Yinnon and I agree, in retrospect, that this auspicious visit to Jerusalem was the second high point of our belonging to Judaism and the Holy Land. However, we did not yet belong to G-d.
As we walked through the deserted Arab market, I was thinking, “Wow! This is the mystique of Casablanca with Humphrey Bogart and Ingrid Bergman, and my all-time favorite movie character actor, Sydney Greenstreet.” Surprisingly, the shops were open for business, as if the violence of past days’ fighting were invisible in this section of Old Jerusalem. I wondered how this could be? I was at a loss for a logical explanation.
Judging by the suspicious glares of the shopkeepers, who hadn’t seen Jews in their midst in decades, a new era was dawning. Peace, however, would remain elusive. As we continued our walking, the guide stopped, and we gazed out onto a dusty mountain with splotches of grass and trees. This was not Mount Moriah, for it had long been buried underground with the First and Second Temples. Our knowledgeable guide said that this was the Mount of Olives, and the trees were olive trees. Yinnon, I know, felt very foolish and ignorant, when he was overheard calling it the Mound of Olives. He was a sensitive soul, and I could tell that this embarrassment would bother him for years to come.
The ride to Jericho was surprisingly boring; that is, until we came upon the foreign patch of greenery of this biblical city, set in the midst of sagebrush desert dust. It was strikingly majestic, as green as I remember the farms of northern Ontario or the rolling hills of Ireland and unlike anything I would have envisioned. It resembled the secluded oases depicted in those desperate desert scenes in the movies, where the brave hero is struggling to survive and is saved before succumbing to the desert sun. Yinnon whispered in my ear, “Enough with the movies, already.” The odd camel even came into view from the bus window. And then the electrifying shock.
Rubble that your brain relayed to your eyes as real rubble and not diamonds in the unusual greenery of Jericho. The Palestinian refugee camps. Cardboard-like shacks that reminded me of the horizontally attached houses that I would build with decks of playing cards as a child. The refugee houses seemed as fragile as my house of cards. One gust of wind or a slight push of the hands, I felt, would crumble the whole structure. I was mortified that people lived this way. The only word in the English language that seems appropriate is squalor. I was glad to drive on; still, the memory has never left me. I grew up poor, but this was my first introduction to poverty. The beggars, panhandlers, and homeless in Toronto or Tel Aviv were a fact of life that I accepted as being part of life. Somehow, this scene was different and was reinforced even more when I later traveled to India. Where were my eyes all these years? Were they simply morphological structures in the sockets of my head? I wanted to feel the plight of this sorry lot of the human race, and I did, until …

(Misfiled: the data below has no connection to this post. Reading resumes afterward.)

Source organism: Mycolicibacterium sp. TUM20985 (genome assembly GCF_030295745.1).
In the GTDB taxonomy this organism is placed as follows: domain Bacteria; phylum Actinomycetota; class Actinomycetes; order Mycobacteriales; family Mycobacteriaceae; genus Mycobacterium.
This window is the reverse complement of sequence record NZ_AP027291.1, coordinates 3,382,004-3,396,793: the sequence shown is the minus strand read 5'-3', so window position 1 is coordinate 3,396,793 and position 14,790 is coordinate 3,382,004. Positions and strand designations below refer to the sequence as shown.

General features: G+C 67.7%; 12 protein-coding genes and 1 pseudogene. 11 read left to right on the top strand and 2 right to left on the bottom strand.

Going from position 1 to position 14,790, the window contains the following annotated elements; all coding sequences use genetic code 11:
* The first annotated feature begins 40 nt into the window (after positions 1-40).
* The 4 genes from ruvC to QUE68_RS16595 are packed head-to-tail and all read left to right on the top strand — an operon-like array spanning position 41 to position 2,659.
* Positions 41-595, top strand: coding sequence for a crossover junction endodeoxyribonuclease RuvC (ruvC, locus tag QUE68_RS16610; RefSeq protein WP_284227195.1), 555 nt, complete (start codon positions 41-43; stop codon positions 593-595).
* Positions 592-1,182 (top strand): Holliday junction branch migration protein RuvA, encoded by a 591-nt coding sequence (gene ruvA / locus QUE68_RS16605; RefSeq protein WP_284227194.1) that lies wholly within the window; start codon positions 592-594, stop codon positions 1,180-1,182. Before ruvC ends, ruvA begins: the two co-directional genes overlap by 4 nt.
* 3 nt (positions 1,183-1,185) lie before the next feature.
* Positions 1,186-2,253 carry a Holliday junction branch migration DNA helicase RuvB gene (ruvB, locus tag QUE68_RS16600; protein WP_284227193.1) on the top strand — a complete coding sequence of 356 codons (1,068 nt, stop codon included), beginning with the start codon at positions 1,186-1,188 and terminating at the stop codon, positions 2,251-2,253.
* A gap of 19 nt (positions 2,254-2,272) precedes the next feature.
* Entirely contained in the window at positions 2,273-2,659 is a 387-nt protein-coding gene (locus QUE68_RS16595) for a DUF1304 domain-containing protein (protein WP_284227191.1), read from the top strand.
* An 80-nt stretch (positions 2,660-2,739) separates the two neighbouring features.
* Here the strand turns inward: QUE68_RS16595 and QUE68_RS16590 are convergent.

Our final stop was the mountainous Golan Heights, and once again, we weren’t at all prepared for what was about to unfold. Another embossed imprint in my overcrowded sad brain’s memory bank. Syrian bunkers overlooking the Jewish Kibbutzim in the Sea of Galilee. The kibbutzniks below were sitting ducks. I turned to see Yinnon crouching, ready to heave. He pointed while holding his other hand over his mouth. I blankly gazed at the posters beside the bunkers. My eyes were transfixed on the pictures, and I was gasping to catch my breath. There in full battle fatigue were Syrian army soldiers using rifle bayonets to push frail, defenseless Jews wearing rags into the sea. I understood the horror in my eyes and once again internalized the meaning of hatred and anti-Semitism. It was a modest reminder of the unforgettable, tormenting, haunting pictures that I have seen in Holocaust museums.
It had been too long a day. The ride home was quietly innocuous, as people nodded off. At one point, the bus stopped roadside so that we could relieve ourselves. Boys to the right and girls to the left, with the bus acting as a barrier. This one memorable day shook Yinnon and me to our core. I felt spent, and I have returned to these scenes over and over again to play them in my mind, like the piano player, Sam, in the movie Casablanca. “Play it again Sam.” Yinnon was likewise reliving the same script in his nightmares. I wondered if others on the bus were similarly affected. How could they not be? I wondered also if other Jews, who were not on this trip, would have been changed by the experience, as Yinnon and I were.
I once read that hearing or seeing something may not register in your mind. And even if it does, people usually come away with a completely different brain registration after listening to someone else’s story or observing highly moving scenes. Some people only manage an anecdotal comment or two, while to others the whole experience is immediately forgotten. Only in exceptional instances does anything penetrate. The life of one person rarely changes anyone else’s life, even when the circumstances being described are quite profound.